[Editorial] Indian Laws on Abortion – Evolution, MTP Act, Judicial Intervention, and Criticism

The US Supreme Court overturned the landmark Roe v. Wade decision of 1973, which gave women in America the right to have an abortion before the fetus is viable outside the womb or before the 24–28-week mark, in a significant step backward for women’s rights in the United States.

Quick revision mind map

How did India’s abortion laws come to be?

  • In the 1960s, in response to a high number of induced abortions, the Union government established the Shantilal Shah Committee to consider the legalization of abortion in the country.

The Medical Termination of Pregnancy (MTP) Act

  • The Medical Termination of Pregnancy (MTP) Act was enacted in 1971 in order to reduce maternal mortality due to unsafe abortions.
  • This law is an exception to the provisions of the Indian Penal Code (IPC) 312 and 313 that govern how and when a medical abortion can be performed.

How has the MTP Act changed between 1971 and 2021?

  • The MTP Act was most recently amended in 2021. Prior to that, in 2003, new rules were enacted to allow the use of the then-newly discovered abortion drug misoprostol to medically terminate a pregnancy up to seven weeks into it.
  • In 2020, broader amendments to the original Act were introduced, and the amended Act went into effect in September 2021.

What exactly is the MTP (Amendment) Act of 2021?

  • Under the Medical Termination of Pregnancy (Amendment) Act, 2021, abortion is permitted after medical opinion under stipulated circumstances.
  • The 2021 Act increased the upper limit of the gestation period to which a woman can seek a medical abortion to 24 weeks from 20 weeks permitted in the 1971 Act. But this renewed upper limit can only be exercised in specific cases.
  • Another major amendment was that MTP could not be accessed on the opinion of a single registered medical practitioner up to 20 weeks of the gestational age.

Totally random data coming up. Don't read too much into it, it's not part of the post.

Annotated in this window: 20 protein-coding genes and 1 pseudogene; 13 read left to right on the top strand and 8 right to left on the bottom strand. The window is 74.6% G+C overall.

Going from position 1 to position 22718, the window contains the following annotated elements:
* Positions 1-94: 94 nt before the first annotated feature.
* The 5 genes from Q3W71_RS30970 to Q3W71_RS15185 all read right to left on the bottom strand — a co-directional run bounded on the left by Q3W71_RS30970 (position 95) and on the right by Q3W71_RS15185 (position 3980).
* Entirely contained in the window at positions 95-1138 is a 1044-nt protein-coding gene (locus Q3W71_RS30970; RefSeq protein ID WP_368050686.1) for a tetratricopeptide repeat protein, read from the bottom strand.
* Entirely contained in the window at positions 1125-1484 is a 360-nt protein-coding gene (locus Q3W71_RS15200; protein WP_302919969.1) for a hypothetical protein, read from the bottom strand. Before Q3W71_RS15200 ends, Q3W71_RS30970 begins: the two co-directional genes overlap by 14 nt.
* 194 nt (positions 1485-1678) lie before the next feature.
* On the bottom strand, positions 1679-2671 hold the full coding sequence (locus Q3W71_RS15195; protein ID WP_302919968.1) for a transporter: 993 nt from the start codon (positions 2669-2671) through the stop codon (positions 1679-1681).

• From 20 weeks up to 24 weeks, the opinion of two registered medical practitioners is required.
  • In the previous version of the Act, the opinion of a registered doctor was required to access a medical abortion up to 12 weeks of pregnancy, while two doctors were required to endorse the abortion up to 20 weeks.

Have there been any judicial interventions in abortion cases?

  • Despite the fact that existing laws do not permit unconditional abortion in the country, in the landmark 2017 Right to Privacy judgement in the Justice K.S. Puttaswamy v. Union of India and others, the Supreme Court ruled that a pregnant woman’s decision to continue her pregnancy or not is part of her right to privacy, and thus her right to life and personal liberty under Article 21 of the Constitution.

What are the objections to the abortion law?

  • According to a 2018 Lancet study, 15.6 million abortions were performed in India in 2015.
  • The MTP Act mandates that abortions be performed only by doctors trained in gynaecology or obstetrics.
  • However, according to the Ministry of Health and Family Welfare’s 2019-20 Rural Health Statistics report, there is a 70% shortage of obstetrician-gynaecologists in rural India.
  • Because the law prohibits women from having abortions at will, critics claim that it forces women to have unsafe abortions.
  • According to statistics, 8,00,000 unsafe and illegal abortions are performed in India each year, with many of them resulting in maternal mortality.

Practice Question for Mains

  1. As the law in India does not permit abortion at will, critics say that it pushes women to access illicit abortions under unsafe conditions. Discuss. (15 Marks, 250 Words).
Referred Sources



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